A research report from Lindenwood University’s Institute for the Study of Economics and the Environment (ISEE), indicates official unemployment rates significantly understate the true levels of unemployment in the United States and the St. Louis Metro Area.
According to the report, the true unemployment rate was 10.2 percent for the United States in December 2011 and 10 percent for the St. Louis Metro Area in November 2011. In contrast, the official unemployment rates from the Bureau of Labor Statistics were, respectively, 8.5 percent and 8.6 percent.
The ISEE report maintains that the recession of 2008-09 had a much larger and sustained effect on unemployment than shown by official numbers: True unemployment in the United States peaked in October 2009 at 10.9 percent, a level which was experienced as recently as June 2011.
Similarly, true unemployment in the St. Louis Metro Area peaked at 11.6 percent in September 2009 and did not fall below 11 percent until February 2011. In contrast, official unemployment rates have been falling slowly since their Fall 2009 peaks.
Howard Wall, director of ISEE, said the reason for the differences between the true and official unemployment rates is that the official rates do not account for the large number of people who have given up looking for work. These so-called discouraged workers are not counted in the official labor force or as being unemployed.
Wall, the author of the report, said “It’s important to get an accurate picture of how the labor market has fared over the past few years, and the pictures change a great deal when discouraged workers are counted.” Wall points out two examples of how the true unemployment rate affects the picture of the economy:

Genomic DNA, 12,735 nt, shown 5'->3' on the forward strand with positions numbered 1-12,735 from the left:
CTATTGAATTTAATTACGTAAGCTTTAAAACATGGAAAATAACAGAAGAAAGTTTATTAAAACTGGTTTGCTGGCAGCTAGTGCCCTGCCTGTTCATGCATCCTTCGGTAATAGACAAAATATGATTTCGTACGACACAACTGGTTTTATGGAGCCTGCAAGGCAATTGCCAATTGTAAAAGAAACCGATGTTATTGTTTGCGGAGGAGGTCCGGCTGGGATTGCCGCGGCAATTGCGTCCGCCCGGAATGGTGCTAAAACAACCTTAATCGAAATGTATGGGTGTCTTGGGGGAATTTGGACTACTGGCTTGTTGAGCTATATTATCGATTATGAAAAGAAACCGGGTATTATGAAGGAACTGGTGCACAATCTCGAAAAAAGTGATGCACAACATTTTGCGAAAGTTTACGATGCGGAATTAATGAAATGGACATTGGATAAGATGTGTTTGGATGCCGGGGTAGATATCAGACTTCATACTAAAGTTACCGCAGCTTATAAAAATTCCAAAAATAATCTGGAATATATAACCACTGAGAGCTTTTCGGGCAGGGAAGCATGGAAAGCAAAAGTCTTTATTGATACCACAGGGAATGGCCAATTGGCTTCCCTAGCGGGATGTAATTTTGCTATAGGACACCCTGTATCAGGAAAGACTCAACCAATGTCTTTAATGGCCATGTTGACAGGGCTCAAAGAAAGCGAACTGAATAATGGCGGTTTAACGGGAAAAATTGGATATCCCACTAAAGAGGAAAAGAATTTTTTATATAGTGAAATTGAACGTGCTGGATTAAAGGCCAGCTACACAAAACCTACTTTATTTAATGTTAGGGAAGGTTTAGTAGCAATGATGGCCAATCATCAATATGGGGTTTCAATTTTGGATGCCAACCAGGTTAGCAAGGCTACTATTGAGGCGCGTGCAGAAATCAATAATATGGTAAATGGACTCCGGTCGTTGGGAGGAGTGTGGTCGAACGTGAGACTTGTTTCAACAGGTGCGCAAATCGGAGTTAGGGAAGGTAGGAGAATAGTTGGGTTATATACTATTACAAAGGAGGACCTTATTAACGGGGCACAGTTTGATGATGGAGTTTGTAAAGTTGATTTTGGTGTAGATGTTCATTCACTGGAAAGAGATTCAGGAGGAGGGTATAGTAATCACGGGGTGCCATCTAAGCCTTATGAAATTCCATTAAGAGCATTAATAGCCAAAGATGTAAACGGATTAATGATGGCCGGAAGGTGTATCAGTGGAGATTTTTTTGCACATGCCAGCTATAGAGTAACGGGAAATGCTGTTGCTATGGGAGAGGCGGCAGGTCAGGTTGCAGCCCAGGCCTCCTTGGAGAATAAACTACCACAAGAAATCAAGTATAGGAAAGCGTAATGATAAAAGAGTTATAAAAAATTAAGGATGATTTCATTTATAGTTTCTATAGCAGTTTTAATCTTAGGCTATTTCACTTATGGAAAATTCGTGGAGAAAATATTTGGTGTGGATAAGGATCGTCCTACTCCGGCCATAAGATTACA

1. According to the official unemployment rates, the U.S. labor market was improving slowly for the past two years or more. According to the true unemployment rate, however, the little improvement that has occurred was in the second half of last year.
2. True unemployment has been falling slowly but steadily in St. Louis for about a year and a half, indicating that the recovery in St. Louis has actually been stronger than in the country as a whole. As a result, by the end of 2011, the St. Louis labor market looked to be in better shape than the national labor market.
More information about the ISEE can be found at www.lindenwood.edu/business/isee.cfm. The report and ISEE’s data for the St. Louis metro area can be found at www.stldata.org.